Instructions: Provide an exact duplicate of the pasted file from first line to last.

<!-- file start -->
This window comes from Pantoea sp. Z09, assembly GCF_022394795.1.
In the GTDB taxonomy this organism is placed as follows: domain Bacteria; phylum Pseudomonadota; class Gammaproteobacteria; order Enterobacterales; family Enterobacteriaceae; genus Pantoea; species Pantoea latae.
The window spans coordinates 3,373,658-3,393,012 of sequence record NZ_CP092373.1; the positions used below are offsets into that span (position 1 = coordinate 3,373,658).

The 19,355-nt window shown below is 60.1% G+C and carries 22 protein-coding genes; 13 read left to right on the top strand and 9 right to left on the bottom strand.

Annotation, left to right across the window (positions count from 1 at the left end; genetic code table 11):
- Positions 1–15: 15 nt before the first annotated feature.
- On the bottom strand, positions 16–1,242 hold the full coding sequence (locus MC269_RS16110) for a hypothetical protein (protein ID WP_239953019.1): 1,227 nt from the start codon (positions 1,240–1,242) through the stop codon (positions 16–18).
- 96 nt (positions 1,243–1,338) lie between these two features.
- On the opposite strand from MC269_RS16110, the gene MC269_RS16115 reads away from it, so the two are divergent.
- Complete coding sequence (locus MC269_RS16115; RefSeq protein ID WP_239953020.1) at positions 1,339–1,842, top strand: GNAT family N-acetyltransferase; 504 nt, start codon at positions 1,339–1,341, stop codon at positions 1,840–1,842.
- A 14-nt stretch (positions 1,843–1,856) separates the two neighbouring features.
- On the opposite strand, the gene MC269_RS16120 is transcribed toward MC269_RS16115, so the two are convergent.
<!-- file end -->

This window comes from Pantoea sp. Z09, assembly GCF_022394795.1.
In the GTDB taxonomy this organism is placed as follows: domain Bacteria; phylum Pseudomonadota; class Gammaproteobacteria; order Enterobacterales; family Enterobacteriaceae; genus Pantoea; species Pantoea latae.
The window spans coordinates 3,373,658-3,393,012 of sequence record NZ_CP092373.1; the positions used below are offsets into that span (position 1 = coordinate 3,373,658).

The 19,355-nt window shown below is 60.1% G+C and carries 22 protein-coding genes; 13 read left to right on the top strand and 9 right to left on the bottom strand.

Annotation, left to right across the window (positions count from 1 at the left end; genetic code table 11):
- Positions 1–15: 15 nt before the first annotated feature.
- On the bottom strand, positions 16–1,242 hold the full coding sequence (locus MC269_RS16110) for a hypothetical protein (protein ID WP_239953019.1): 1,227 nt from the start codon (positions 1,240–1,242) through the stop codon (positions 16–18).
- 96 nt (positions 1,243–1,338) lie between these two features.
- On the opposite strand from MC269_RS16110, the gene MC269_RS16115 reads away from it, so the two are divergent.
- Complete coding sequence (locus MC269_RS16115; RefSeq protein ID WP_239953020.1) at positions 1,339–1,842, top strand: GNAT family N-acetyltransferase; 504 nt, start codon at positions 1,339–1,341, stop codon at positions 1,840–1,842.
- A 14-nt stretch (positions 1,843–1,856) separates the two neighbouring features.
- On the opposite strand, the gene MC269_RS16120 is transcribed toward MC269_RS16115, so the two are convergent.